A dream deferred

This photograph was taken during our summer teacher training session in the Dangriga, Stann Creek District. The teachers attended a week-long training session focused on early literacy assessment and intervention strategies.
By Jo Ann Jennings
Feb. 9, 2018

What happens to a dream deferred?


Does it dry up

Like a raisin in the sun?

Or fester like a sore

And then run?

Does it stink like rotten meat?

Or crust and sugar over

Like a syrupy sweet?

 

Maybe it just sags

Like a heavy load.

 

Or does it explode?

            Langston Hughes

My host family’s sister’s wedding at Camalote, Belize, a small village outside the capital city of Belmopan. The bride is being escorted by her mother. The wedding celebration included the wedding ceremony, dinner, and a dance.
My host family’s sister’s wedding. The bride is being escorted by her mother. The wedding celebration included the wedding ceremony, dinner and a dance.

This Langston Hughes poem was written in 1951, the year of my birth. A faint, far off dream of becoming a Peace Corps Volunteer circled me in high school, then college. It entered my heart and endured after college graduation in 1974. What really does happen to a dream deferred? Mine did not dry up, fester, run, stink, crust over or sag like a heavy load yet, it would not leave me alone. One spring day in 2016, four years after the death of my husband, it did explode.

I had visited the Peace Corps website off and on since my husband’s death. One morning I clicked on a tab and noticed Peace Corps Response. The fuse was lit. By chilly December, a position posted that fit my career qualifications. I applied. The Peace Corps offered me the position of literacy intervention specialist in Belize on March 1, 2017, 56 years to the day after President John F. Kennedy created the Peace Corps. My deferred dream of 50 years became my life that day.

After 43 years as a teacher and staff developer, I retired on a Friday and Monday boarded a plane in Hays, Kansas – my destination Belmopan, Belize.

Oz stopped at my family home at the end of his work day to bring baby Oz for me to hold.
Many friendships were formed with regular taxi drivers like this young man, Oz. I would often asked about his 8-month-old son, Oz Junior. In this photo, Oz stopped at my family home at the end of his work day to bring baby Oz for me to hold.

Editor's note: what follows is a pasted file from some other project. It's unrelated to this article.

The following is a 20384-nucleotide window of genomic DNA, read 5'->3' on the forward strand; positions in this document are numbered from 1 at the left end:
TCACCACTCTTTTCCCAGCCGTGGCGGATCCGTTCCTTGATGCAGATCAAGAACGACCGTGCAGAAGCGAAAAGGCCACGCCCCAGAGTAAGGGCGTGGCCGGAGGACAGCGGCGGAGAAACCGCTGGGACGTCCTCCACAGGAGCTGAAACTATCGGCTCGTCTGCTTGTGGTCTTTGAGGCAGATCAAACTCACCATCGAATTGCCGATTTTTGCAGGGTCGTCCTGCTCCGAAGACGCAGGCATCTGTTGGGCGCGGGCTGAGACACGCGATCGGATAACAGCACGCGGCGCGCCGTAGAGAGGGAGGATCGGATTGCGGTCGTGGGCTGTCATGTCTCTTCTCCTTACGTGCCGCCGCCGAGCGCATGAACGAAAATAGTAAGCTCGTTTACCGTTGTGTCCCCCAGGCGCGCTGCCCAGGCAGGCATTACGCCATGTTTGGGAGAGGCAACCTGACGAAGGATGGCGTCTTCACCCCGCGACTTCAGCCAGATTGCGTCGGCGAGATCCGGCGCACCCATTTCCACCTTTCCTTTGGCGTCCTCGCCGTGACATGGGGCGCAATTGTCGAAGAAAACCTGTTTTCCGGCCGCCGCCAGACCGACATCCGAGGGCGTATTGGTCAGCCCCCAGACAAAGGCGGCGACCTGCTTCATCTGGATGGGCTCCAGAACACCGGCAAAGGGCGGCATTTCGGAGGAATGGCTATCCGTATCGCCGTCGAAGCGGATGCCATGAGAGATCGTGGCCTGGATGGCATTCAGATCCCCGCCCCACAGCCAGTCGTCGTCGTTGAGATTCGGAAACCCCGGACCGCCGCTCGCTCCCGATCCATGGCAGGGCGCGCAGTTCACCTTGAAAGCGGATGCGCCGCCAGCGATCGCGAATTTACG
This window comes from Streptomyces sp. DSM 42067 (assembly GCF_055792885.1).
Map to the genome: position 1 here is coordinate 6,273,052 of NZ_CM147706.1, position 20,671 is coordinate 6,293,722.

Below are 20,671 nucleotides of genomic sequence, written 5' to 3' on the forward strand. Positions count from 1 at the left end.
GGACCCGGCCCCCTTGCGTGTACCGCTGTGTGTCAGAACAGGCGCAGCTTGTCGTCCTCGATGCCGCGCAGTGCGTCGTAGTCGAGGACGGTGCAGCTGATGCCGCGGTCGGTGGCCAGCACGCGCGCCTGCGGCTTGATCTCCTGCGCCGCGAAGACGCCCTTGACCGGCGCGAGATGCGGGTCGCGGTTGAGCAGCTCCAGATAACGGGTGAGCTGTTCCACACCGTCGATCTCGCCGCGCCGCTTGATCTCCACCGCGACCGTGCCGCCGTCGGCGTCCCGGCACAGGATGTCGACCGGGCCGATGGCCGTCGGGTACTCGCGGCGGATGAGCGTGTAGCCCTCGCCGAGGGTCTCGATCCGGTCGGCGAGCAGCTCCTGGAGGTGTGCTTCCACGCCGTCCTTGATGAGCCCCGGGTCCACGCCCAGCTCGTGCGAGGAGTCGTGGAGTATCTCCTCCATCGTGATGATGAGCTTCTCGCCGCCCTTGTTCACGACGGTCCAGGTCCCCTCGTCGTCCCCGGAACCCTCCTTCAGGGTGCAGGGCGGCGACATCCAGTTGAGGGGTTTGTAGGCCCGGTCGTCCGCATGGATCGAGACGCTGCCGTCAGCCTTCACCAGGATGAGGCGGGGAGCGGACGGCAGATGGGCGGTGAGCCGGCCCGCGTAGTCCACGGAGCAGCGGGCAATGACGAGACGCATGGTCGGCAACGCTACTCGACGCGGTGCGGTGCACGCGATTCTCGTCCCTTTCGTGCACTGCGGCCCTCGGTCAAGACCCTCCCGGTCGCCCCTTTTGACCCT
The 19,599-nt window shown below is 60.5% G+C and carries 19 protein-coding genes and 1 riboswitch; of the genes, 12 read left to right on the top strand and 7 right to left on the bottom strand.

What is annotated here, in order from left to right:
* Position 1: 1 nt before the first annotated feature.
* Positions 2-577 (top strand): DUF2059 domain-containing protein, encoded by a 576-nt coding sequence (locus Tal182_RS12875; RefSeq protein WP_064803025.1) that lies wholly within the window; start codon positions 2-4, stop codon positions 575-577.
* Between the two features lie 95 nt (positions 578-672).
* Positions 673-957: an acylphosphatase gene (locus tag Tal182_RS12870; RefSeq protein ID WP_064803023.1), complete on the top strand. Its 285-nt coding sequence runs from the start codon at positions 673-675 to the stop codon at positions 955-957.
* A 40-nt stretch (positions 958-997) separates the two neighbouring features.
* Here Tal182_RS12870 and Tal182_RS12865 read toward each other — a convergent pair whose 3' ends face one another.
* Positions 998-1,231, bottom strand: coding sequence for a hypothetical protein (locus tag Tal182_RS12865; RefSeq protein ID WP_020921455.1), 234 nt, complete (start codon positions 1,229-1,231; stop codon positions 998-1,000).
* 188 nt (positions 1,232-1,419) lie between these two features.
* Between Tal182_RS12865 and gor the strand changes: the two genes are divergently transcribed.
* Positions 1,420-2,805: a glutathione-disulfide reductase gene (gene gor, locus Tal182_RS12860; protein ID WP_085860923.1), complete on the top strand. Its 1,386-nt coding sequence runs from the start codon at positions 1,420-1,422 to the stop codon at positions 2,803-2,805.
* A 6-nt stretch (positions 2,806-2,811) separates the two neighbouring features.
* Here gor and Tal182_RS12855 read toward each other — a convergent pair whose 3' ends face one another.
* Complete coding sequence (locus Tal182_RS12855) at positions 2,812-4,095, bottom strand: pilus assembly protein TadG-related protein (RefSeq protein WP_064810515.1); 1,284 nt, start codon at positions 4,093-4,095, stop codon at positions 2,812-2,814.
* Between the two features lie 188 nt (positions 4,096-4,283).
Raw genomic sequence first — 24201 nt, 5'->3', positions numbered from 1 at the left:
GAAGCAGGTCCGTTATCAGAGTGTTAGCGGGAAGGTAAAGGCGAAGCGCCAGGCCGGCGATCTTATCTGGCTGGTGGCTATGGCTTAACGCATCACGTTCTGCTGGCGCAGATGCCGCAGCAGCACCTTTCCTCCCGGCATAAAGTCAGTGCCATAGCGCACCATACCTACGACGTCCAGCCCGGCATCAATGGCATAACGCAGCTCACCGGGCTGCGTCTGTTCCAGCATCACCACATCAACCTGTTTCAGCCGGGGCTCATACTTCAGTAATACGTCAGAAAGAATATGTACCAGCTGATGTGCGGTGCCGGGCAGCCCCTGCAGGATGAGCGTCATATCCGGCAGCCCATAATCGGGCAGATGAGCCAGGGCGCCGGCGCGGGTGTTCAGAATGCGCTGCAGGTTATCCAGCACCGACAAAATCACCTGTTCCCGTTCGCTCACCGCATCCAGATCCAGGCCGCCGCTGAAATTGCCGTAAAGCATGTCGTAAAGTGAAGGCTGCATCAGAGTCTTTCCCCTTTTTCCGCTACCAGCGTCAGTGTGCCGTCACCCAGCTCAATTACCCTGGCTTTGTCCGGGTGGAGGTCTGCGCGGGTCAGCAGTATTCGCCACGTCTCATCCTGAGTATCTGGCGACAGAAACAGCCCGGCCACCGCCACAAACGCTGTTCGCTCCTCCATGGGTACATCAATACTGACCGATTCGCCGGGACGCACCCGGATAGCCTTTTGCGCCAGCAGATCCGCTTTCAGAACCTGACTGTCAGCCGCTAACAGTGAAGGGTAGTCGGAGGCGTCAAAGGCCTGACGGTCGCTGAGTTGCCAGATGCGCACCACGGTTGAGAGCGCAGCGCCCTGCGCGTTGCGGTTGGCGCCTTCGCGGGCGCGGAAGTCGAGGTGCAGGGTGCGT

Peace Corps Response assignments are “short-term, high-impact” assignments; 3-12 months. The Ministry of Education requested literacy intervention specialists for a six-month assignment. It was collaborative work with the literacy unit which included writing a teacher intervention manual, planning and participating in summer workshop training of teachers, working with educators in the field, collecting data and presenting a final report to the Ministry of Education. It was all of that and more – hundreds of times the sum of its job description.

The description did not mention the joy and love I felt living with my host family nor that I would attend family weddings, wander open markets with Arcelia, the treasure of small gifts like earrings left on my table for no special reason, nor the awe in watching Seif climb a coconut tree in the backyard, cut open a coconut and pour me a glass of coconut water. 

Not listed was the delight I found in teaching 15-year-old Nailah to bake chocolate chip cookies nor the fun we would have as I taught her to swim. Where was the description of the laughter Akeem would bring with his teasing, joking and bantering every time he walked through the house?

“Literacy intervention specialist” did not outline the sorrow encountered as we visited a family whose father had been killed as he rode his bicycle home for lunch nor the pride I felt as I watched my host family work for months to help that family secure basic needs.

Jo Ann Jennings with her host family
My host family in Belize (L-R): Me, Nailah, Arcelia and Seif Munoz.

Who could have imagined an eight-year-old boy walking into our office from his village, advocating for himself after his mother’s death, there to seek assistance to pay for school supplies, fees and a school uniform?

Nowhere did it mention the colorful life I would lead: taxi drivers who befriended me, bringing their babies to see me when the work day was done, traveling to distant schools on battered buses with beautiful Caribbean music filling the air, climbing ancient Mayan ruins and swimming through caves.

Where is the listing for wonderful new foods – fry bread, callaloo, cohune cabbage, pitaya, masala tea, soursop, chicken foot and cow foot soups and a sweet treat called wangia made with a few ingredients pressed together into a hard morsel, chewy and full of protein?

Our group of literacy intervention specialists fulfilled every role of the Volunteers’ duties and responsibilities outlined in the project description and in most ways beyond expectations. Finishing the first phase of the Belize Ministry of Education Literacy Project bestowed pride in the work accomplished and yet paled in comparison to the unforeseen joy found in living with and among the people of Belize.

As the plane soared and I looked down at the mainland and the Caribbean Sea beneath me, my heart knew the treasure I now carried was more than anything left behind. Fifty years’ wait for a dream deferred is a long time. The explosion of experiencing Peace Corps service in Belize was worth every second of the wait.  

Patricia “Jo Ann” Jennings

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